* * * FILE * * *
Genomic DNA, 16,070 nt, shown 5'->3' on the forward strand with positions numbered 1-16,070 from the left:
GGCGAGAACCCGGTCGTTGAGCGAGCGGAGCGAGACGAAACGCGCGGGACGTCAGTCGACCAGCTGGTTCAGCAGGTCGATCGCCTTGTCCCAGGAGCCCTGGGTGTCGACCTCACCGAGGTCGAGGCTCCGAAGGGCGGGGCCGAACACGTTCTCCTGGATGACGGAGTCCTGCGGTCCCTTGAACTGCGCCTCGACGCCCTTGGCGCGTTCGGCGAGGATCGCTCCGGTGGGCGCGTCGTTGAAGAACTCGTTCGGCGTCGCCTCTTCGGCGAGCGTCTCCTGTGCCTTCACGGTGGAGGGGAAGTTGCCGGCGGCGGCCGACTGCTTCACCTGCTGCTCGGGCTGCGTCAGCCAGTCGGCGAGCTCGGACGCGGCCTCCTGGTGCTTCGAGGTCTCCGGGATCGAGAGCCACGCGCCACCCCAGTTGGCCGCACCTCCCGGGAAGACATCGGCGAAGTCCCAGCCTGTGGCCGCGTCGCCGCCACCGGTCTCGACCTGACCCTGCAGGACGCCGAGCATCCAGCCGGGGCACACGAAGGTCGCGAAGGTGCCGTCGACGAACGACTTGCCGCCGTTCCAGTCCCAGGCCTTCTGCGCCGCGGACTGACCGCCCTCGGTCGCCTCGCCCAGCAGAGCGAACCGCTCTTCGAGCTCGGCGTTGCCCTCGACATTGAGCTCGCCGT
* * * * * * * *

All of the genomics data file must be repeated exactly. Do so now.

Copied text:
Genomic DNA, 16,070 nt, shown 5'->3' on the forward strand with positions numbered 1-16,070 from the left:
GGCGAGAACCCGGTCGTTGAGCGAGCGGAGCGAGACGAAACGCGCGGGACGTCAGTCGACCAGCTGGTTCAGCAGGTCGATCGCCTTGTCCCAGGAGCCCTGGGTGTCGACCTCACCGAGGTCGAGGCTCCGAAGGGCGGGGCCGAACACGTTCTCCTGGATGACGGAGTCCTGCGGTCCCTTGAACTGCGCCTCGACGCCCTTGGCGCGTTCGGCGAGGATCGCTCCGGTGGGCGCGTCGTTGAAGAACTCGTTCGGCGTCGCCTCTTCGGCGAGCGTCTCCTGTGCCTTCACGGTGGAGGGGAAGTTGCCGGCGGCGGCCGACTGCTTCACCTGCTGCTCGGGCTGCGTCAGCCAGTCGGCGAGCTCGGACGCGGCCTCCTGGTGCTTCGAGGTCTCCGGGATCGAGAGCCACGCGCCACCCCAGTTGGCCGCACCTCCCGGGAAGACATCGGCGAAGTCCCAGCCTGTGGCCGCGTCGCCGCCACCGGTCTCGACCTGACCCTGCAGGACGCCGAGCATCCAGCCGGGGCACACGAAGGTCGCGAAGGTGCCGTCGACGAACGACTTGCCGCCGTTCCAGTCCCAGGCCTTCTGCGCCGCGGACTGACCGCCCTCGGTCGCCTCGCCCAGCAGAGCGAACCGCTCTTCGAGCTCGGCGTTGCCCTCGACATTGAGCTCGCCGT